Hollywood has carved images of famous Greeks and Persians into people's minds, whether it be Achilles or Xerxes. In reality, war often caused the two nations to become intertwined. Many of the Greeks were of Aryan descent just like the Persians, and often times, many inter-ethnic marriages occurred between the two civilizations. Because of this, those of Greek and Persian decent share similarities in physical features.
The Persians and Greeks built two of the most successful and prosperous nations in history. Although perhaps lesser-known than their Greek counterparts, the Persians are known for their high level of culture, just like the Greeks. They established their civilization first, with the Greeks not far behind. Each civilization produced scholars, enhancing the world in many subjects, from philosophy to science. Popular Greek philosophers include Socrates and Plato, while Persian philosophers include Rumi and Avicenna.
Although Greece was comprised of several city states, some of them -- such as Athens and Sparta -- were far more powerful than the rest throughout most of history. The Persian Empire was known for its military superiority as well. From time to time, the two nations clashed, leading to famous battles throughout history, such as the Battle of Thermopylae, where all the Greek soldiers fought to the end, defeated by the famous Persian general Xerxes. The Greeks later produced famous leaders of their own, including Alexander the Great, one of the most successful military commanders of all time.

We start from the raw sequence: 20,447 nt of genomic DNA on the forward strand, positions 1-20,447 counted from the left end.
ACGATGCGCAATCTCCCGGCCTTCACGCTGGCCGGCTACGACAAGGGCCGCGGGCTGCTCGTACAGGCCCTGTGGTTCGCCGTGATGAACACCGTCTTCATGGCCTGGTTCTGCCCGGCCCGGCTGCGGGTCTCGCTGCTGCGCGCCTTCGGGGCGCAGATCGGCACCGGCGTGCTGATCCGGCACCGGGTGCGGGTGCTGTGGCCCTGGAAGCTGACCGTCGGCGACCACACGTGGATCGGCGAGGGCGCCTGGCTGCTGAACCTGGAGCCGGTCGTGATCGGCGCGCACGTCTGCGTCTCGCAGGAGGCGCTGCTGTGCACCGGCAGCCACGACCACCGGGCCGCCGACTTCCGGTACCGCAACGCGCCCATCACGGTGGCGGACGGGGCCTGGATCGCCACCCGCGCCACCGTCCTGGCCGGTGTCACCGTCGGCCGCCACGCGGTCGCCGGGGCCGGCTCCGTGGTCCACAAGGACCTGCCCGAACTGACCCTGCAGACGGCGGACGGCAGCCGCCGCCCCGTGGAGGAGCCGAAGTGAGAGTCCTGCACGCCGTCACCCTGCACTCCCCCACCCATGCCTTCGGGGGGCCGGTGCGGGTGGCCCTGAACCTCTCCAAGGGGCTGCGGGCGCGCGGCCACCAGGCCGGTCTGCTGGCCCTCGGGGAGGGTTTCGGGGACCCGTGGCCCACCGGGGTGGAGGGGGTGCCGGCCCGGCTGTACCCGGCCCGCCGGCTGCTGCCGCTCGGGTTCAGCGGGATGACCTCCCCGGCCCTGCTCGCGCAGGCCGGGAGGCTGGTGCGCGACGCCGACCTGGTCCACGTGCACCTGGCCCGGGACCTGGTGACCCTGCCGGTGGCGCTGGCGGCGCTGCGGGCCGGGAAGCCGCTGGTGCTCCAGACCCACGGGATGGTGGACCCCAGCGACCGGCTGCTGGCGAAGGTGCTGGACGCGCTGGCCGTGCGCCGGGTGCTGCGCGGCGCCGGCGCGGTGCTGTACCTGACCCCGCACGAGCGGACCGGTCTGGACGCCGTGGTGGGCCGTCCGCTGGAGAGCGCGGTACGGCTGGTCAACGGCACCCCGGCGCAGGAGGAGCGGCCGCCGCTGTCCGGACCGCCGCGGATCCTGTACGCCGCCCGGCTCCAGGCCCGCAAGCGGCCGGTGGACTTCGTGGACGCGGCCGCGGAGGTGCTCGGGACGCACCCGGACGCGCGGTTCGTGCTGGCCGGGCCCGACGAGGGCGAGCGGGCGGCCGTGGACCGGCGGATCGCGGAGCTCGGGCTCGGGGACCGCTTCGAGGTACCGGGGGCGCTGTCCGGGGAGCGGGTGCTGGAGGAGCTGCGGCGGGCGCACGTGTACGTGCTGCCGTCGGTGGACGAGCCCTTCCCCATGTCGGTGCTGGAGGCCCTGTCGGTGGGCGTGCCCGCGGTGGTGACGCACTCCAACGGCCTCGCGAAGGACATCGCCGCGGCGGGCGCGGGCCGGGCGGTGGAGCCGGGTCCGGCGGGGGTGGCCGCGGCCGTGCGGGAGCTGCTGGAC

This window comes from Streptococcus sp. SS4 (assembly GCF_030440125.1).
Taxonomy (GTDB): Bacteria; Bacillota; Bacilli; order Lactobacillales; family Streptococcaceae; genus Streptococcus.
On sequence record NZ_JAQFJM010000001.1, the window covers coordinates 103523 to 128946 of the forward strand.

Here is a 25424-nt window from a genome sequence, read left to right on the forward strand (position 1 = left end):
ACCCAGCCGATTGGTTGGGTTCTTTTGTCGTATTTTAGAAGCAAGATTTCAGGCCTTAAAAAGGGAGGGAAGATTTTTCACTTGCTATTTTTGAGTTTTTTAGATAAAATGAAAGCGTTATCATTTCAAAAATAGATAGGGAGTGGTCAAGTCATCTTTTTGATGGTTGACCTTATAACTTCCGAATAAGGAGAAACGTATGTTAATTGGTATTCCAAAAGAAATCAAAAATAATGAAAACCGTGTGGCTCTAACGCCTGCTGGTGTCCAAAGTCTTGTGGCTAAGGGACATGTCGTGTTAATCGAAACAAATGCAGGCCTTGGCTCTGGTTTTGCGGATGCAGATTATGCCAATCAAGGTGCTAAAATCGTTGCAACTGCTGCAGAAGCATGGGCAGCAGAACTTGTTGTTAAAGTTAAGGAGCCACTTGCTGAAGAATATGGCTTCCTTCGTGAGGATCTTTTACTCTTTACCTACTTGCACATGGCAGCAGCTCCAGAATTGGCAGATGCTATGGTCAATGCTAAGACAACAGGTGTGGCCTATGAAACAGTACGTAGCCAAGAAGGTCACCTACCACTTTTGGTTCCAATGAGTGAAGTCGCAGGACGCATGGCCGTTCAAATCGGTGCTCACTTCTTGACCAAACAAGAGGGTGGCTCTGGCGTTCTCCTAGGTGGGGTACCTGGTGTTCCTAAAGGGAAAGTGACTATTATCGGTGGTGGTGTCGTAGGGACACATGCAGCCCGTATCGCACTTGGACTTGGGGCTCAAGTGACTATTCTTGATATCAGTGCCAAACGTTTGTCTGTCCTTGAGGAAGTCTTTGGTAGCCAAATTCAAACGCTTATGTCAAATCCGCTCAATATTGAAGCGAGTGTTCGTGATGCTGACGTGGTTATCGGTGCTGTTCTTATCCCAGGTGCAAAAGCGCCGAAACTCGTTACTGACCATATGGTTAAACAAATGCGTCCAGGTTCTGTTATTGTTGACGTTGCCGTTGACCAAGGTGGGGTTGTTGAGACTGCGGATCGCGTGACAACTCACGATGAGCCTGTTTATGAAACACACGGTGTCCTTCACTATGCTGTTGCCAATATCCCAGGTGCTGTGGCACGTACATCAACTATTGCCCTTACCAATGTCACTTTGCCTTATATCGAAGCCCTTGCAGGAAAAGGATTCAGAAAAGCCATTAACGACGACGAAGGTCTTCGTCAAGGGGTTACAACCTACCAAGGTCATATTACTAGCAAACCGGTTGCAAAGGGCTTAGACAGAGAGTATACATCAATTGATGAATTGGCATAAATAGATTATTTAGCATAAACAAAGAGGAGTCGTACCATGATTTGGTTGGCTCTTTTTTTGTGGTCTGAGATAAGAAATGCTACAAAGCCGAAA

Greek architecture is well-known for its influence upon later cultures; however, some Greek architecture supposedly drew on influences from Persian culture. This includes the Odeon of Pericles and the Prytaneum. The Odeon was allegedly constructed in imitation of the king of Persia's pavilion, while the Prytaneum was inspired by Persian spoils left behind in the form of a royal tent.
The Greeks and the Persians have many similar culinary offerings, such as the pastry. Other examples of dishes shared are abyrtake (a sour sauce) and dolma (a mixture stuffed in an edible leaf). Both cuisines make liberal use of basil, cumin, mint, saffron, cloves and coriander. Walnut, cucumber, pomegranate, pistachio and sesame are also common ingredients.
- Hemera Technologies/AbleStock.com/Getty Images